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on Jul 1, 2014 in Wildlife Photography

Working in Sand

Marbled Godwit 0838

I’ve been receiving a whole bunch of questions about working in sand. Just to be clear, we’re talking taking pictures and not making sand castles since I love doing both. Having just spent time with photographers relatively new to shooting in sand, while it seems obvious it truly isn’t. This is how I do it to give you some ideas but by no means your only option for making it happen. The whole concept is based on getting down and into the sand to shoot. The shot above of the Marbled Godwit was taken with the gear laying literally in the sand and the angle of view being the same as the godwit. From this angle the background which is physically one hundreds or more yards away is a soft wash of color, the foreground a clean blur so all you see is the subject. While the godwit standing in shallow water, I’m shooting from the dry sand. That’s what this technique is all about.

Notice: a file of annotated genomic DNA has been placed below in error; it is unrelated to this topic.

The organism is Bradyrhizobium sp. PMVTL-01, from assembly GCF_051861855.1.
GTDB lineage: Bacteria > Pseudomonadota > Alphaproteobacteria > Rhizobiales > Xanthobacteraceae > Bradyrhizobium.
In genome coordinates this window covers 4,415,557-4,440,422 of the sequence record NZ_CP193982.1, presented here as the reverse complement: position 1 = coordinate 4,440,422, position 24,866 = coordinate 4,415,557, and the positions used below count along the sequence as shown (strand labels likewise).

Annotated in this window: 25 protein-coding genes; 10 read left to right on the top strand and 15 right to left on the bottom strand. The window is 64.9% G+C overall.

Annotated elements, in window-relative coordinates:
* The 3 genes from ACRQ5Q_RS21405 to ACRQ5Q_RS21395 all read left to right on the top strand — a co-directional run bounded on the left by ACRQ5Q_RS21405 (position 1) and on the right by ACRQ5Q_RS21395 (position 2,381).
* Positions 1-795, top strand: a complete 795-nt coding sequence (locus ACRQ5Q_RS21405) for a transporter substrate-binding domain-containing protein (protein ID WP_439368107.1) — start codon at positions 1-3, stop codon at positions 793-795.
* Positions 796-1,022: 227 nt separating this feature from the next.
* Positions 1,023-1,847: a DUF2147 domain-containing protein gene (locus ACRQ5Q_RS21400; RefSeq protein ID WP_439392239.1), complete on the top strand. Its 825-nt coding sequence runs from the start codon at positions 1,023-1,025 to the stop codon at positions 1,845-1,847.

by John Herrick

by John Herrick

It all starts and really is all about the gear. Protecting he gear is pretty darn important because camera gear and sand just don’t play nicely together. What you see me shooting with here is the D4s / 800mm on the Panning Plate. The panning plate is resting in a Petco freebe, the same one I’ve used for over a decade. You can see how low to the ground it all is so the first thing you do is figure out the balance point of the rig so the lens hood and camera body don’t take a dip in the sand. Next, you become real annal to keep you hands out of the sand so it doesn’t get transferred onto the gear. Then finally when you get up, you are really, really, really careful you don’t do it standing over your gear as the sand will fall off you and onto your gear. Lastly, if you get any sand on your gear, don’t panic! Let the gear sit in the sand letting the sand completely dry out. If there is any moisture in the sand, it sticks like glue. Once it’s dry, “wipe” it off the gear with a dry, clean towel and if you have canned air, carefully blow it off. Whatever you do, don’t wipe the sand off. These are the basics of working in sand and as long as you remember sand goes with gravity, you’ll be just fine.